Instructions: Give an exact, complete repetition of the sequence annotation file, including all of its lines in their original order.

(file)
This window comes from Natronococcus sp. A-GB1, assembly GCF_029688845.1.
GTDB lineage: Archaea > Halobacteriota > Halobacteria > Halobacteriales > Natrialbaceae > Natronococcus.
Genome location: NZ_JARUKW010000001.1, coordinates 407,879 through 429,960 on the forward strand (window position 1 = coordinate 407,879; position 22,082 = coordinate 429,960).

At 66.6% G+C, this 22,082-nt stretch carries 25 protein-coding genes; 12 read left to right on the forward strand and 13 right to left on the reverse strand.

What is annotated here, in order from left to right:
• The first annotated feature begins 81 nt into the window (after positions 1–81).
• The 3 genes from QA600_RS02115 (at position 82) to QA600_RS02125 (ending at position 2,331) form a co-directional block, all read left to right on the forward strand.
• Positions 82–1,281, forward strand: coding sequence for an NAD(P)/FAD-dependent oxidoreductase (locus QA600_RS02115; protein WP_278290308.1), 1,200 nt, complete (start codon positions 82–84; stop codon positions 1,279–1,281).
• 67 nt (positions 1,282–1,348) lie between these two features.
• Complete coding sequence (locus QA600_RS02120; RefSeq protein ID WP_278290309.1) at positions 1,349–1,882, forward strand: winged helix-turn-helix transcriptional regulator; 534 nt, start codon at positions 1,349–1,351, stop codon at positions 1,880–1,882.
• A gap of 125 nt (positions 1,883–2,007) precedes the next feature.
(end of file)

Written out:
This window comes from Natronococcus sp. A-GB1, assembly GCF_029688845.1.
GTDB lineage: Archaea > Halobacteriota > Halobacteria > Halobacteriales > Natrialbaceae > Natronococcus.
Genome location: NZ_JARUKW010000001.1, coordinates 407,879 through 429,960 on the forward strand (window position 1 = coordinate 407,879; position 22,082 = coordinate 429,960).

At 66.6% G+C, this 22,082-nt stretch carries 25 protein-coding genes; 12 read left to right on the forward strand and 13 right to left on the reverse strand.

What is annotated here, in order from left to right:
• The first annotated feature begins 81 nt into the window (after positions 1–81).
• The 3 genes from QA600_RS02115 (at position 82) to QA600_RS02125 (ending at position 2,331) form a co-directional block, all read left to right on the forward strand.
• Positions 82–1,281, forward strand: coding sequence for an NAD(P)/FAD-dependent oxidoreductase (locus QA600_RS02115; protein WP_278290308.1), 1,200 nt, complete (start codon positions 82–84; stop codon positions 1,279–1,281).
• 67 nt (positions 1,282–1,348) lie between these two features.
• Complete coding sequence (locus QA600_RS02120; RefSeq protein ID WP_278290309.1) at positions 1,349–1,882, forward strand: winged helix-turn-helix transcriptional regulator; 534 nt, start codon at positions 1,349–1,351, stop codon at positions 1,880–1,882.
• A gap of 125 nt (positions 1,883–2,007) precedes the next feature.